When you create your child’s profile, you can input their age, the categories of book they’re interested in (such as adventure, history, pets and sports), as well as the type of book they want to read – including whole collections of early readers and first chapter books. You can add up to four children, and create a separate library for each.
Some books are for your child to read themselves (or for you to read to them), while others are narrated, with the text highlighted so they can follow along: a green ‘Read to me’ banner appears on the cover of these. Bear in mind that the narration is in American English; if this bothers you, you can mute your phone or tablet.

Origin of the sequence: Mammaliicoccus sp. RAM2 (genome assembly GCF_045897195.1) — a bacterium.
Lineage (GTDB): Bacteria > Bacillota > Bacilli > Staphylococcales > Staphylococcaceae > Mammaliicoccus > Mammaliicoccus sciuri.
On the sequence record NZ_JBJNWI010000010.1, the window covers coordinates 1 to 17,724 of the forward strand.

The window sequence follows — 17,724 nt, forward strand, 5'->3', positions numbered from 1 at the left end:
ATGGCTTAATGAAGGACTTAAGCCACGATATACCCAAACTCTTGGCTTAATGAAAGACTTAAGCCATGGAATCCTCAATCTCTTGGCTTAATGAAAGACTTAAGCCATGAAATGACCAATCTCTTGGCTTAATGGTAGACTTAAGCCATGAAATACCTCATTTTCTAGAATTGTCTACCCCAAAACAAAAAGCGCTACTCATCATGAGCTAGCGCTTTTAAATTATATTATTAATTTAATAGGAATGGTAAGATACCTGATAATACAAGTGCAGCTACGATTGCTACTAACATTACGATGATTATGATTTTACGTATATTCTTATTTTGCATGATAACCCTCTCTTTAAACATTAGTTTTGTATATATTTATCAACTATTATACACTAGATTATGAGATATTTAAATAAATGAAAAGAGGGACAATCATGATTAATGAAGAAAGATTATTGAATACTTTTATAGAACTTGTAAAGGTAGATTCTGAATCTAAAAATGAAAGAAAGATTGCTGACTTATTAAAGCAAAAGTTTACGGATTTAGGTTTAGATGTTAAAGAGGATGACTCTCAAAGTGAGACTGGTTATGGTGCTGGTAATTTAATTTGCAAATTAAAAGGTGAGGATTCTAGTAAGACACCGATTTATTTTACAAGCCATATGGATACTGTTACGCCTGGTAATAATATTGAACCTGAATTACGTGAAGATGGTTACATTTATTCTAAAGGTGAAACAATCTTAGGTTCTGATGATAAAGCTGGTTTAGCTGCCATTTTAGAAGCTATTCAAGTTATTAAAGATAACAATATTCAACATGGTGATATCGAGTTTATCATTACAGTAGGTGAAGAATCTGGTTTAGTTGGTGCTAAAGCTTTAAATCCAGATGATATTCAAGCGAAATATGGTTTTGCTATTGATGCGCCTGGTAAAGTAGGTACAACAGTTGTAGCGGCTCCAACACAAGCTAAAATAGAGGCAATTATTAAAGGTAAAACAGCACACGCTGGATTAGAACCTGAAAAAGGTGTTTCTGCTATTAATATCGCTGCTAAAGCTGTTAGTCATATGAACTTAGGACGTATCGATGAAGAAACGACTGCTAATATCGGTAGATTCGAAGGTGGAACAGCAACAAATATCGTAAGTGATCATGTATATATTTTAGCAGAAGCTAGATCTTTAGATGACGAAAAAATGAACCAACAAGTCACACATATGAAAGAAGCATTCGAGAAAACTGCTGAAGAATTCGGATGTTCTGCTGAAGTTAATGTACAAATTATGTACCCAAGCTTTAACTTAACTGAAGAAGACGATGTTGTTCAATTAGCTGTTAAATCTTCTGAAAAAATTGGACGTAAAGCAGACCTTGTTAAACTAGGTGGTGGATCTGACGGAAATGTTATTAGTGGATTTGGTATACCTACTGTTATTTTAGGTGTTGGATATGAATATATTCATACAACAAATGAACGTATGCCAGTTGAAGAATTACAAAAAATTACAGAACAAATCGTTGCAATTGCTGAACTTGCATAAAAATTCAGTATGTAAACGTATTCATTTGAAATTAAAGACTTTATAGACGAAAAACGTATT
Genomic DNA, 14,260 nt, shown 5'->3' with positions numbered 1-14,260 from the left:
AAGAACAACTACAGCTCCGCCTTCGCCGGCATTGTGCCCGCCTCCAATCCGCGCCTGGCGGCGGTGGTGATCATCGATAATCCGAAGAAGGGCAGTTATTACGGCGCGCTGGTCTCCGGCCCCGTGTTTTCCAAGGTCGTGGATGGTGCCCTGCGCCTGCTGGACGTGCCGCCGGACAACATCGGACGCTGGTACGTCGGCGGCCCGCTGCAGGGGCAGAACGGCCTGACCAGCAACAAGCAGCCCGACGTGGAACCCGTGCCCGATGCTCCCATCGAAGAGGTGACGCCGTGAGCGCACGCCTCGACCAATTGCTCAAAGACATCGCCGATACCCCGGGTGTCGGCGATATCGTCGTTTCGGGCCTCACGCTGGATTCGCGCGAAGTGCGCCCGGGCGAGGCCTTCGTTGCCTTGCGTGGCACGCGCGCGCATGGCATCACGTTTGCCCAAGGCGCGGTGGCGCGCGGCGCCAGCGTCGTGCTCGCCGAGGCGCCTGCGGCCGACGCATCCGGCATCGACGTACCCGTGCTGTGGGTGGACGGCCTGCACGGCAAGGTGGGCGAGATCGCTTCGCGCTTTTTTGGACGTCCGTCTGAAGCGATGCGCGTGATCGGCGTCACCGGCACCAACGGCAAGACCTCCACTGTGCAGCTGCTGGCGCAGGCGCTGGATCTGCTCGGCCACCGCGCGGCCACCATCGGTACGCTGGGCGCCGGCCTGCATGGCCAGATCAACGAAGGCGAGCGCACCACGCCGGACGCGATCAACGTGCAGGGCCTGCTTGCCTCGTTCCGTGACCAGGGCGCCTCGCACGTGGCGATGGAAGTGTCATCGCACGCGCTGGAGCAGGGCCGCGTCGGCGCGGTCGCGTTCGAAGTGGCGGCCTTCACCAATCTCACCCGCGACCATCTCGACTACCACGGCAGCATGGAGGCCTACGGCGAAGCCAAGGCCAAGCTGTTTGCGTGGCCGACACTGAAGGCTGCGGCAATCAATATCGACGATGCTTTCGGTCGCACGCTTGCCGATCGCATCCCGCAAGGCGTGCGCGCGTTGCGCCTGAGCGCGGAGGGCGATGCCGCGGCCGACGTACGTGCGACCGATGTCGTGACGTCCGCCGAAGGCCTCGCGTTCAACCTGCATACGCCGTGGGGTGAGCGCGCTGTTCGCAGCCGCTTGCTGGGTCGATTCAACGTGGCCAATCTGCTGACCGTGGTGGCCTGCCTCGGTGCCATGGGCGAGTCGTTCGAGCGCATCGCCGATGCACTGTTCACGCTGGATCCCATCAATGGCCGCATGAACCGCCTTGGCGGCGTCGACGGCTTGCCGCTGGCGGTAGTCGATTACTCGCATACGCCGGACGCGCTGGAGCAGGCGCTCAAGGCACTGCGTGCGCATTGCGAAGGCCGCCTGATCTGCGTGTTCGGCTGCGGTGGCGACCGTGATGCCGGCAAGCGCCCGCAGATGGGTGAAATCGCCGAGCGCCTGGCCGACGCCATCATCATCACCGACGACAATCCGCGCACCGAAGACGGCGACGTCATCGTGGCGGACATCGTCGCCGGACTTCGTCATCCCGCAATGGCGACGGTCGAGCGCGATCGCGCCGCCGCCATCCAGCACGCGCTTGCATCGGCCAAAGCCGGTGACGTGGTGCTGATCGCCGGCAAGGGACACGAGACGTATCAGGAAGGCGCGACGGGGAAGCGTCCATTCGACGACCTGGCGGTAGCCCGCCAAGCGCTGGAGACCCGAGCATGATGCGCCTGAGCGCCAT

Children are rewarded for their reading progress by collecting badges. They can also rate each book when they finish it, and see other children’s ratings, too.
Best for traditional tales with a twist
Nosy Crow Fairytales, £4.99 each or £19.99 for the collection, AppleTraditional tales are great for new readers, as their familiarity with the stories aids reading and understanding. Nosy Crow’s collection gives these tales a whole new lease of life with brilliant interactive features that will make your child want to read them again and again.
Each app incorporates a well-known fairytale, plus an all-new story based on the original: for example, Goldilocks features the story of what Little Bear is up to while Goldilocks is in the three bears’ house. Rotating your device through 360 degrees enables you to switch from one story to the other, at the same point.